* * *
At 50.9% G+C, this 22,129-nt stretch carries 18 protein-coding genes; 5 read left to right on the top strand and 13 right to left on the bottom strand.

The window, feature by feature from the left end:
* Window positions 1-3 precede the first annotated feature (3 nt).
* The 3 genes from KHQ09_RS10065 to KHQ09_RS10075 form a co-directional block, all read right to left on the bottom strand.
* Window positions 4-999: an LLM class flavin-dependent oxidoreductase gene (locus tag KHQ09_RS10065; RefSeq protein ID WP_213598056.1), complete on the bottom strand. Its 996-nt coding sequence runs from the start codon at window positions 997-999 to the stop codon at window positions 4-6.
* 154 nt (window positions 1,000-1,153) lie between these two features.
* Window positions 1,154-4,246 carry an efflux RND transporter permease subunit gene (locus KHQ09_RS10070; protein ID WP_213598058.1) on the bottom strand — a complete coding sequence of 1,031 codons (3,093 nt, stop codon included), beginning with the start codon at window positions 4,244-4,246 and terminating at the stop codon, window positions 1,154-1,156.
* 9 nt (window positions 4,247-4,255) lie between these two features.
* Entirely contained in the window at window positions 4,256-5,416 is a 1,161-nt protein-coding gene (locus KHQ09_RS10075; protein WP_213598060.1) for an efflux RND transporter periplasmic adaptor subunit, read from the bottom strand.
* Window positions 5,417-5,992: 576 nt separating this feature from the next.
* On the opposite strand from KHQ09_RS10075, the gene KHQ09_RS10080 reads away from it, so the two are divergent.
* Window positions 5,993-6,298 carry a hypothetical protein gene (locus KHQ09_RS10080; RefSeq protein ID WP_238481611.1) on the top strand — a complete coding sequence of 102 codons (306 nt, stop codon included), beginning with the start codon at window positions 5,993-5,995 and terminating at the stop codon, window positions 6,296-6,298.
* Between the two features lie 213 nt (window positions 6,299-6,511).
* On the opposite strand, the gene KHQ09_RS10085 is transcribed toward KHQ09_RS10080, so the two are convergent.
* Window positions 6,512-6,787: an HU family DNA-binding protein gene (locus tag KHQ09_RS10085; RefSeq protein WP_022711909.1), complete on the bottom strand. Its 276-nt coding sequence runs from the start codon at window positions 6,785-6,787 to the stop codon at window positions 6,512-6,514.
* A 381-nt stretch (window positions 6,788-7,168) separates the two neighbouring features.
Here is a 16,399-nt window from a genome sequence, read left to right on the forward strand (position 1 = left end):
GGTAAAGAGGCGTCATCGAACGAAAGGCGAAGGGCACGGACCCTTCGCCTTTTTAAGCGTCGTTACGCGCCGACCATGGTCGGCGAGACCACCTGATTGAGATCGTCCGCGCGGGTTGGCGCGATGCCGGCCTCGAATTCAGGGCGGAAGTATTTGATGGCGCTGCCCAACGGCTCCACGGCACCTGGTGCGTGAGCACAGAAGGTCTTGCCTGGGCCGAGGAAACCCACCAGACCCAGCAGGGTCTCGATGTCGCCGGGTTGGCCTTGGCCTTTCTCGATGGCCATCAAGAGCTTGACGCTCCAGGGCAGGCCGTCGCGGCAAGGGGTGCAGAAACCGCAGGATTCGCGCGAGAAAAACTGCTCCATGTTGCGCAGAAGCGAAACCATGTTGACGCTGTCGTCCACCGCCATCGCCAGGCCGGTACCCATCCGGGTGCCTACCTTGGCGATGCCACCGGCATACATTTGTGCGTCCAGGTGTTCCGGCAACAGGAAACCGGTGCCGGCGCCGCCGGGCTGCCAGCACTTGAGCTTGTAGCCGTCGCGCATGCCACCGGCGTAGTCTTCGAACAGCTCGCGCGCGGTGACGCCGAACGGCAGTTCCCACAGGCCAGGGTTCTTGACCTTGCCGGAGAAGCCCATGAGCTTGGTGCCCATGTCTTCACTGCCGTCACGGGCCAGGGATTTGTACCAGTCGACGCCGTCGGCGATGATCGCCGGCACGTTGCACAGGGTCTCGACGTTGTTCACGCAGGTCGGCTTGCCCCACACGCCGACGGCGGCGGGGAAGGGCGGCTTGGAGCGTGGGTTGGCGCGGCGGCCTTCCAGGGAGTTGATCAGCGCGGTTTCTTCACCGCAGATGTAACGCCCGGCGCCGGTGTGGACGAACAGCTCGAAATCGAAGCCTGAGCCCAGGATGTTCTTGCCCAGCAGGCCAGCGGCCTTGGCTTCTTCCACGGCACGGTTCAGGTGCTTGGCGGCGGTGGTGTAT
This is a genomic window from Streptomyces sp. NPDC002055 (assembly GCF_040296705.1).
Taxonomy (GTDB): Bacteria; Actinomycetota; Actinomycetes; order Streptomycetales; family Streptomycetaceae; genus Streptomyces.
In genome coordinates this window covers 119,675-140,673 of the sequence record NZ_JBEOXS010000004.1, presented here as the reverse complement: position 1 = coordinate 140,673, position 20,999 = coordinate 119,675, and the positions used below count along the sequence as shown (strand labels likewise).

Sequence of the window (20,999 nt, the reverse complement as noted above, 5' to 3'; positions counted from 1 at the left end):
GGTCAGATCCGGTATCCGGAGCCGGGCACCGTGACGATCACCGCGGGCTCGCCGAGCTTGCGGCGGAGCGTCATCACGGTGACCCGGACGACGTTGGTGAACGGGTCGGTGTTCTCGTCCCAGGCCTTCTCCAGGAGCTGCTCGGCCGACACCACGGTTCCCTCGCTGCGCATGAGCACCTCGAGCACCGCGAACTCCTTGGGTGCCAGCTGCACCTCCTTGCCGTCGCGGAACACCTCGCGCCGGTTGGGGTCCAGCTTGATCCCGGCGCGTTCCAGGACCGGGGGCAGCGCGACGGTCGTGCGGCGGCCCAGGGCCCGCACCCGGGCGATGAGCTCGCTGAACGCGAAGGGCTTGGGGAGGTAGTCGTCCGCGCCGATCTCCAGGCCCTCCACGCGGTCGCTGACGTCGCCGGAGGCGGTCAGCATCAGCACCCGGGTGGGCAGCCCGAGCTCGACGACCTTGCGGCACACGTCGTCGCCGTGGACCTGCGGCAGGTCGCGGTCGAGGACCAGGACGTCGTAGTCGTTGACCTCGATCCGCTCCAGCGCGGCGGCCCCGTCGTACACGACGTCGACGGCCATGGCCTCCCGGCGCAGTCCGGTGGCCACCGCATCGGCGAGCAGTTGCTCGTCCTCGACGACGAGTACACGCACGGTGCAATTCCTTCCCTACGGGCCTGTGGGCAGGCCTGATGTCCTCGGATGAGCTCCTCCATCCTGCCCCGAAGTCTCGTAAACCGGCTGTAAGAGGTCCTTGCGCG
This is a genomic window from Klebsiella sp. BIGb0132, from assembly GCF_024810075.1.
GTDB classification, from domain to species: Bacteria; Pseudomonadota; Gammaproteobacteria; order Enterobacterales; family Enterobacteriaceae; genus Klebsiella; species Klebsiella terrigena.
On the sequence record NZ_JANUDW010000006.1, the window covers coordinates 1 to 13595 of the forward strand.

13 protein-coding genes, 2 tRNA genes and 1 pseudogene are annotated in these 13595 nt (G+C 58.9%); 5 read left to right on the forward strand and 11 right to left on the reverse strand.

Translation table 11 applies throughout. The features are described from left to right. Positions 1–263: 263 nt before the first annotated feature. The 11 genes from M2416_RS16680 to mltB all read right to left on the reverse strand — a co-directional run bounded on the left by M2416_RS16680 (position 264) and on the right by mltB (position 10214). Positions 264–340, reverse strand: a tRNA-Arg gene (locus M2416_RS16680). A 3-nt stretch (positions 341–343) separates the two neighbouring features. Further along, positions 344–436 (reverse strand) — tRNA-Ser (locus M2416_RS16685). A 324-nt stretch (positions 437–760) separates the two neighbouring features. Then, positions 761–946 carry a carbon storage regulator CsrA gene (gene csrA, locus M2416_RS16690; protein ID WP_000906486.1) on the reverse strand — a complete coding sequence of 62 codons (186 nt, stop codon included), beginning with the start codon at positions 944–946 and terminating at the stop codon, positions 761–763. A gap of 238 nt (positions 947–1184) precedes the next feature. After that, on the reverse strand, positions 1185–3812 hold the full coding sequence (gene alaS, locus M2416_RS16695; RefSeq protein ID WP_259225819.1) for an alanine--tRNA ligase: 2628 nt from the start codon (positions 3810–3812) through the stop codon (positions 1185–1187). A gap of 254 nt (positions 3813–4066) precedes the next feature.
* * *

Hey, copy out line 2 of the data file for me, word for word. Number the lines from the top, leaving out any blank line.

The window, feature by feature from the left end: